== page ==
Time to fully embrace composting, an idea that doesn’t stink

Cambridge has the largest composting program in the state.
Cambridge has the largest composting program in the state. David L. Ryan/Globe Staff

Compost. What’s not to love?

Okay, it smells bad. And yeah, it’s extra work to separate out food scraps from other trash. But there’s a hidden payoff, both financially and environmentally, to more composting, and a good reason to encourage businesses and homeowners to keep their banana peels and stale bread out of the garbage.

Basically, it’s this: With a humming economy, we’re choking on garbage of all sorts, and prices for processing trash and recycling are going up. Keeping food scraps out of the garbage reduces trash while also helping the environment (and, possibly, providing nutrients for your tomato plants).


In Massachusetts, it’s estimated that food waste accounts for about a quarter of solid waste rotting in landfills. That’s an expense. And while that garbage decays, it emits methane, a greenhouse gas that contributes to climate change. Composting can put those scraps to work, and, depending on the way it’s processed, use that methane to produce electricity.

For those with a yard, composting is easy enough: Just put your scraps in a bin and let time do its work. For renters and city dwellers, though, it’s often a trickier task. San Francisco and Portland, Ore., have mandatory composting programs, providing residents with compost bins that get picked up curbside by the city. According to a national survey, more than 5 million households had access to curbside composting collection last year, an increase of 2.4 million since 2014.

Massachusetts has been a leader at commercial composting — that is, waste from universities, hospitals, and supermarkets — but more of a laggard on residential composting. Only 10 municipalities currently offer curbside compost pickup. Cambridge has the largest program in the state, with 25,000 households participating. Boston created a zero waste commission that will soon release recommendations, one of which is expected to be a composting program for residents.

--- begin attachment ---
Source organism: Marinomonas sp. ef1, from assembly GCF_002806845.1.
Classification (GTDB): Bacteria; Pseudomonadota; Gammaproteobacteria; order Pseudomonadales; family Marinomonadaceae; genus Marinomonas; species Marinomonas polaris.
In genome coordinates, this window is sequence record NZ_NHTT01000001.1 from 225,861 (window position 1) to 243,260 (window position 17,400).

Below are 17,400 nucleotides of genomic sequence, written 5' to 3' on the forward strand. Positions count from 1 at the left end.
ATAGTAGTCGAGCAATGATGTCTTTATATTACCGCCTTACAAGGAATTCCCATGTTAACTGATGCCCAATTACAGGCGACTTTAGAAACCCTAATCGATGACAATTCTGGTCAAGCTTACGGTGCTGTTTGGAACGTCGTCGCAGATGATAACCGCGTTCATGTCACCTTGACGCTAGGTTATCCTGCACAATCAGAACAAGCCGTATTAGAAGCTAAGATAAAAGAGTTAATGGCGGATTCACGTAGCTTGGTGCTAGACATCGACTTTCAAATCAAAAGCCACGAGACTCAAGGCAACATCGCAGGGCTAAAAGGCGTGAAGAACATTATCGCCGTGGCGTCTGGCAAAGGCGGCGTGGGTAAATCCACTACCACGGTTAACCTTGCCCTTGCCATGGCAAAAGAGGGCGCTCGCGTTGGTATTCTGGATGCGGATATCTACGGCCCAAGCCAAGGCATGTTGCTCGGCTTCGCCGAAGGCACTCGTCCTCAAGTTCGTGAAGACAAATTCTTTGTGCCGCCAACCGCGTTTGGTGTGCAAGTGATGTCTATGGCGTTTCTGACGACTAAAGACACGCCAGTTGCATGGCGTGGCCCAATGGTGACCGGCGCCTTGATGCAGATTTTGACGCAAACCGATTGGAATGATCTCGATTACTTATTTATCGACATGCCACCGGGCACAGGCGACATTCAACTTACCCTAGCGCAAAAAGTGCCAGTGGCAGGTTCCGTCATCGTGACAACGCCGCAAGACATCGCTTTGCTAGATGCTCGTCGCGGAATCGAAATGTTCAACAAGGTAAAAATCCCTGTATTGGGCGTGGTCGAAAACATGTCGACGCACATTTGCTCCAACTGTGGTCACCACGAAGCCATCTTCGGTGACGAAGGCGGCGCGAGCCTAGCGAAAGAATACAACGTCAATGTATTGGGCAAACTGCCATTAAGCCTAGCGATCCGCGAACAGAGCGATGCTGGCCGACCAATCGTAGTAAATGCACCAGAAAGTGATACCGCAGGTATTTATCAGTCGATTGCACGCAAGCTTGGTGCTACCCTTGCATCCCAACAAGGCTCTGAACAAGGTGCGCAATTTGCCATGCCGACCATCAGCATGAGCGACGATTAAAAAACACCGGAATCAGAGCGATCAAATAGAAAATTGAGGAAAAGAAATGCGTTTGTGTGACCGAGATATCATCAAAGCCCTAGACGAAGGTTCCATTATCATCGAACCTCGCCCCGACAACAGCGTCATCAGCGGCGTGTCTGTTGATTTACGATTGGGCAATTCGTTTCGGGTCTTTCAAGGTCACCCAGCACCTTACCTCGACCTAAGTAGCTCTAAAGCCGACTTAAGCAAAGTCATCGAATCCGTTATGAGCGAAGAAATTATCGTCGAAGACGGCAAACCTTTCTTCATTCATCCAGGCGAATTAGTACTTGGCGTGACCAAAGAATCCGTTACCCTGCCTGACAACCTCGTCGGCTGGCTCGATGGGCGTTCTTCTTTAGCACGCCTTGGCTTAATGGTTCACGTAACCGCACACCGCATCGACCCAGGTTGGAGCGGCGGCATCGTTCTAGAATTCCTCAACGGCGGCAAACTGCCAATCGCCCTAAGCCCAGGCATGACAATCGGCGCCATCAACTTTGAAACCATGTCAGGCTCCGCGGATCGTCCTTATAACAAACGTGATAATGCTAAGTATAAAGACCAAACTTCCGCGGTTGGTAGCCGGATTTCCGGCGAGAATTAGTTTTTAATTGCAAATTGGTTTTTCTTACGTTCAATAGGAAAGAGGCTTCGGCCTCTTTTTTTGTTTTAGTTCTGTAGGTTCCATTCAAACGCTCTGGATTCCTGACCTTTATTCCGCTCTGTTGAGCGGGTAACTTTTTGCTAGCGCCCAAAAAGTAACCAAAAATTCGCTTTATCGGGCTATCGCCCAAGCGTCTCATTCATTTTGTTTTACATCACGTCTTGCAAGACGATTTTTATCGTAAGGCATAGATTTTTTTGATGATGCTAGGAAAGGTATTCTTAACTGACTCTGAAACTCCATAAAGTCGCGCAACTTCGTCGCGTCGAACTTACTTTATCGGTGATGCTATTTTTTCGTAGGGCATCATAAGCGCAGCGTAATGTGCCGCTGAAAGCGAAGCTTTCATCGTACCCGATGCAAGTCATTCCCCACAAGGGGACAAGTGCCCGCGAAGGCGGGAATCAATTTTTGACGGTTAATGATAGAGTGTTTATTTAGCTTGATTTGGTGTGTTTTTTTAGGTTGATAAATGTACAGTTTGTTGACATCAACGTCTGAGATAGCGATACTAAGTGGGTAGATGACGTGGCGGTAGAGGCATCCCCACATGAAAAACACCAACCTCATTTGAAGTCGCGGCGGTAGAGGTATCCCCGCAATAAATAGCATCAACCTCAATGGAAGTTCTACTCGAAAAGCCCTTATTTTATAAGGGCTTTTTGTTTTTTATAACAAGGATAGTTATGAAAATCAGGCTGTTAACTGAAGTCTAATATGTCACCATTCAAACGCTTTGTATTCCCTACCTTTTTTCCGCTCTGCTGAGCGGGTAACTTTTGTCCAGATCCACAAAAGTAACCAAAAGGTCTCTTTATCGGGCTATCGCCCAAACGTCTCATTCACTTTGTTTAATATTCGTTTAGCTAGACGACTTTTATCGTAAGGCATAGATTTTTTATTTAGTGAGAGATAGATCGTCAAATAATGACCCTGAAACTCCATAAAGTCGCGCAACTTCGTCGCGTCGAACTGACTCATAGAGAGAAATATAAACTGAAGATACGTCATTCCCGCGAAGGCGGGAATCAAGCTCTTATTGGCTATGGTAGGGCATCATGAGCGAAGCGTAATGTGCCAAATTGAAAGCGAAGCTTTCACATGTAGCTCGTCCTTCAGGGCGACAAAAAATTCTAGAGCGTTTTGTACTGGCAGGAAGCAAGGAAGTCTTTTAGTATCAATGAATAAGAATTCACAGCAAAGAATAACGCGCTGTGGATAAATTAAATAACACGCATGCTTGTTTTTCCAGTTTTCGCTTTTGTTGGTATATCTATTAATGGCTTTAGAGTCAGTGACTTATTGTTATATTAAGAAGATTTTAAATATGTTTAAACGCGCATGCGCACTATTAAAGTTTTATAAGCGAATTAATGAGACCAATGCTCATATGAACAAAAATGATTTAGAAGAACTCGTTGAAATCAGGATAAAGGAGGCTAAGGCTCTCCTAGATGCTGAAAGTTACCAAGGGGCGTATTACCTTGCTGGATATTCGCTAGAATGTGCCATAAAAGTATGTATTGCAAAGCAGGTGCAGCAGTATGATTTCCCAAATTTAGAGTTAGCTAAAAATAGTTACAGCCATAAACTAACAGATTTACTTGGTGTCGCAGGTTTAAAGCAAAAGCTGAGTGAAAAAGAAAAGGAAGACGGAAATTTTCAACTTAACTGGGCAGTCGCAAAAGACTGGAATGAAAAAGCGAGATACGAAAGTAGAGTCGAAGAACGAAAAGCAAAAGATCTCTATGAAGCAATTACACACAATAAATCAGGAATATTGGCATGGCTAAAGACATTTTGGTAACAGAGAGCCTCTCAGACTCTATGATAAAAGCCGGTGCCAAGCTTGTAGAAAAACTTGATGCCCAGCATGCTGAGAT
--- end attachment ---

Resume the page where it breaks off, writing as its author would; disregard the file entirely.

One place to start would be to expand the net of institutions than the current commercial policy captures, by lowering the threshold from a ton to a half-ton of food scraps a week. State officials could also step up enforcement by hiring dedicated inspectors to monitor landfills more closely for compostable items and to make sure every commercial institution covered by the current policy is in compliance.

Meanwhile, Boston should be looking closely for lessons to be learned from Cambridge’s curbside composting effort. The method the city uses to process organic waste has been heavily criticized by advocates because it doesn’t achieve the full environmental gains of composting, but it could prove the most economical.

In Boston, “it’s not really a matter of getting people to buy in on the importance of composting, we just have to make it easier for them to do so,” said Boston City Councilor Matt O’Malley, who has been a vocal supporter of free curbside composting.

The economics of trash have been changing in the last couple of years, in part because of a decision by China to stop accepting so much imported recyclable waste. It’s been a rude awakening, and a reminder that trash of any sort can by costly. Composting is an easy way to reduce the waste heading to landfills and recycling centers, and Massachusetts should smell the opportunity.